7

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Elderly woman with mid-range BMI, but 'morbidly obese' body fat %. Why, and how to get it down?

Answered on July 17, 2015
Created November 09, 2011 at 6:57 PM

So, my 75-year-old MIL just got her bodyfat tested. At 5'2" and 125 lbs, it's 44%. Her doctor's recommendation is to get her weight between 106-118 lbs; her set-point for many years was about 110 lbs, but she now has osteopenia and almost no muscle mass. I don't think losing pounds is going to help her health.

I'm at a bit of a loss of what to tell her to do (considering the below info).

She lost 45 lbs in 9 months three years ago, after being diagnosed with diabetes and going low-carb, and she's kept it off since - maintained her current weight all this time. She's very good at complying with her diet, her blood sugar is great. She eats until she's full, but doesn't eat much food, and mainly for this reason her diet could surely be more nutrient-dense; but she eats mostly meat and veggies, snacks on nuts and some fruit, doesn't eat low-fat. More 'paleo' than almost anyone else I know.

I can't believe her BF is so high still. She does a lot right. If anyone has an explanation for why this would happen, I'd be curious to know.

She works retail (constant movement) 3-4 days per week and does all her own housework (lives alone in a large 3-bedroom house and cooks every night), so she's pretty active for her age, but I think more structured exercise could help a lot; at least it would build her a little more muscle, even if there was no fat loss. I might try to get her lifting weights/doing bodyweight stuff a couple times per week.

I don't think she'd be down with the 'leptin reset'; she just doesn't eat that much food! I'd be surprised if she got anywhere near 50g protein in an entire day.

If anyone has any other suggestions on how to help her, I'd much appreciate it.

27361737e33ba2f73ab3c25d2699ad61

(1880)

on November 11, 2011
at 05:53 PM

Muscle strength is different than bone mass. Perhaps I misunderstood but I thought "diagnosis" of osteopenia was the issue and the fatty look was secondary. I think some of that so-called fat may be loose skin.

Medium avatar

(19479)

on November 10, 2011
at 01:14 PM

"We conclude that high-resistance weight training leads to significant gains in muscle strength, size, and functional mobility among frail residents of nursing homes up to 96 years of age." http://jama.ama-assn.org/content/263/22/3029.short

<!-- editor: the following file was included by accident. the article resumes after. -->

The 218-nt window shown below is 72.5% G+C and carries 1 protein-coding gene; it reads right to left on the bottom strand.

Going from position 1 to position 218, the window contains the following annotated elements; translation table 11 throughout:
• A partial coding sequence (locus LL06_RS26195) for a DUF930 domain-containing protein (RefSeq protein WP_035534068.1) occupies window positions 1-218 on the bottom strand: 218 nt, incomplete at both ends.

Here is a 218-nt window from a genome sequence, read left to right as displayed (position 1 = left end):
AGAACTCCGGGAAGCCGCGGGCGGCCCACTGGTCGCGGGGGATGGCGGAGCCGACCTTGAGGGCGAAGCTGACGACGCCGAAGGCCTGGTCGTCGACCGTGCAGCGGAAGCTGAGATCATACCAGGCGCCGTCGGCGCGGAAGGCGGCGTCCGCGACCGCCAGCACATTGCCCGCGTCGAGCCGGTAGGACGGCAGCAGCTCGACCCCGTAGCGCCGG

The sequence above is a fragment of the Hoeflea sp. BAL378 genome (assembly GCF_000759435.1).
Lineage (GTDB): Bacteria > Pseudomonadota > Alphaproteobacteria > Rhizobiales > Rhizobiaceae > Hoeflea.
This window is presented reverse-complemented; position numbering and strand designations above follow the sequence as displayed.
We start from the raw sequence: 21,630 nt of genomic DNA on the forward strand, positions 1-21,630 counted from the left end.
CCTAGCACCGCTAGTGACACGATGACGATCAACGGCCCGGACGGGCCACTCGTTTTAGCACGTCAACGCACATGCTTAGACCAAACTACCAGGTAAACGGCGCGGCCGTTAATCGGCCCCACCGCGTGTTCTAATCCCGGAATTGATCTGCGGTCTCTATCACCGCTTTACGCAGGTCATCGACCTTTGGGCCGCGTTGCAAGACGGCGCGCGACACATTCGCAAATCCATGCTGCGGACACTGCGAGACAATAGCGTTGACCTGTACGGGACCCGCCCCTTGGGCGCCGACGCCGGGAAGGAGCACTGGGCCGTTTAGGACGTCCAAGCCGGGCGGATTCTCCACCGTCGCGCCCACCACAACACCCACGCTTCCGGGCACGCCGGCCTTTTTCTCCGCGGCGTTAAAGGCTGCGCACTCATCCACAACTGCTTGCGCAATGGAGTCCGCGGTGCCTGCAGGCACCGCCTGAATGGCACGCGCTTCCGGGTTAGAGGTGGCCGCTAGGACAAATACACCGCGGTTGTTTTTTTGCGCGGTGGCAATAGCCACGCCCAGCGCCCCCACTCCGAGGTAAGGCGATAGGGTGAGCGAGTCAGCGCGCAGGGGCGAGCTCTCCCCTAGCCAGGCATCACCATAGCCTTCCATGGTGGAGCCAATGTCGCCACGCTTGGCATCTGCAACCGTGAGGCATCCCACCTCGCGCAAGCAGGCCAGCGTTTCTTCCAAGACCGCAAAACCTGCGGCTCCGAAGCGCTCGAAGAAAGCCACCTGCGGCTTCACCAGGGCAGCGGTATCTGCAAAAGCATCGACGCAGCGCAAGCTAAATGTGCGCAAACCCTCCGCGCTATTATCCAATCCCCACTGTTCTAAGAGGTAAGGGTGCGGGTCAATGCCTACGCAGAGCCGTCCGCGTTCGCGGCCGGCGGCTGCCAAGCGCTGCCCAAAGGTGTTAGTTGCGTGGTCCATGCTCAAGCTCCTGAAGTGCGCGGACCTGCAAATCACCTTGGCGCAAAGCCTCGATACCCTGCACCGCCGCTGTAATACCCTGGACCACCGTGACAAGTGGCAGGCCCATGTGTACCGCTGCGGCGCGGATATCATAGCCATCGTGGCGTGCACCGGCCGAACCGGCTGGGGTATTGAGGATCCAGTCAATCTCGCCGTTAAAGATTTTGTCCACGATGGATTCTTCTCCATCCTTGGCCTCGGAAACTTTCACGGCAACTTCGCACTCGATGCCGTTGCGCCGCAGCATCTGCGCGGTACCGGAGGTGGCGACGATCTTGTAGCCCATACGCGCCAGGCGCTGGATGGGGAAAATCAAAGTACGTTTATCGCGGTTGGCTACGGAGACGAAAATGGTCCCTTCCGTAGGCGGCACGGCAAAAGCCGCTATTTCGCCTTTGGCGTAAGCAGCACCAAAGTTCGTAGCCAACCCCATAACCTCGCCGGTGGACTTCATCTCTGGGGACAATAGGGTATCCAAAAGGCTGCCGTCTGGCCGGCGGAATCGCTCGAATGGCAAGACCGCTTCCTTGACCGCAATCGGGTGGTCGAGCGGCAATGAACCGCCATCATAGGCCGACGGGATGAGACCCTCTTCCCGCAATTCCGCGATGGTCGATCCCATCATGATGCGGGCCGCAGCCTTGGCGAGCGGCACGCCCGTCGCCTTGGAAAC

26b7615ef542394102785a67a2786867

(7967)

on November 09, 2011
at 11:11 PM

Wow, hadn't heard that before. Will buy her some K. Good thing she likes Parmesan cheese.

C00e493393828df34be65ddc25456c7c

(610)

on November 09, 2011
at 10:38 PM

Forget about leptin reset. The priority is to build muscle by lifting weights.

7dc950fc76a046048e683d2a27dced37

on November 09, 2011
at 09:38 PM

She might benefit from some type of exercise program for folks her age ... any chance that's available near you? I'm thinking that working out with her peers might be something she'd do for both social and health benefits.

1a98a40ba8ffdc5aa28d1324d01c6c9f

(20378)

on November 09, 2011
at 08:16 PM

Nice answer FED!

26b7615ef542394102785a67a2786867

(7967)

on November 09, 2011
at 08:07 PM

She probably is leptin resistant. I just don't think I could convince her to follow the leptin reset, it's way too strict and intensive. She listens to what I tell her, but she has little interest in researching or implementing life changes on her own, and also listens to her dr. Probiotics no, antibiotics rarely.

Medium avatar

(19479)

on November 09, 2011
at 07:57 PM

I agree with Travis. Vit D toxicity is generally regarded as a factor of vit K (k2) deficiency.

27361737e33ba2f73ab3c25d2699ad61

(1880)

on November 09, 2011
at 07:54 PM

I question the whole diagnosis of osteopenia as a "disease" or indication that osteoporosis is imminent... http://www.sciencebasedmedicine.org/index.php/osteoporosis-drugs-good-medicine-or-big-pharma-scam/

96bf58d8c6bd492dc5b8ae46203fe247

(37227)

on November 09, 2011
at 07:51 PM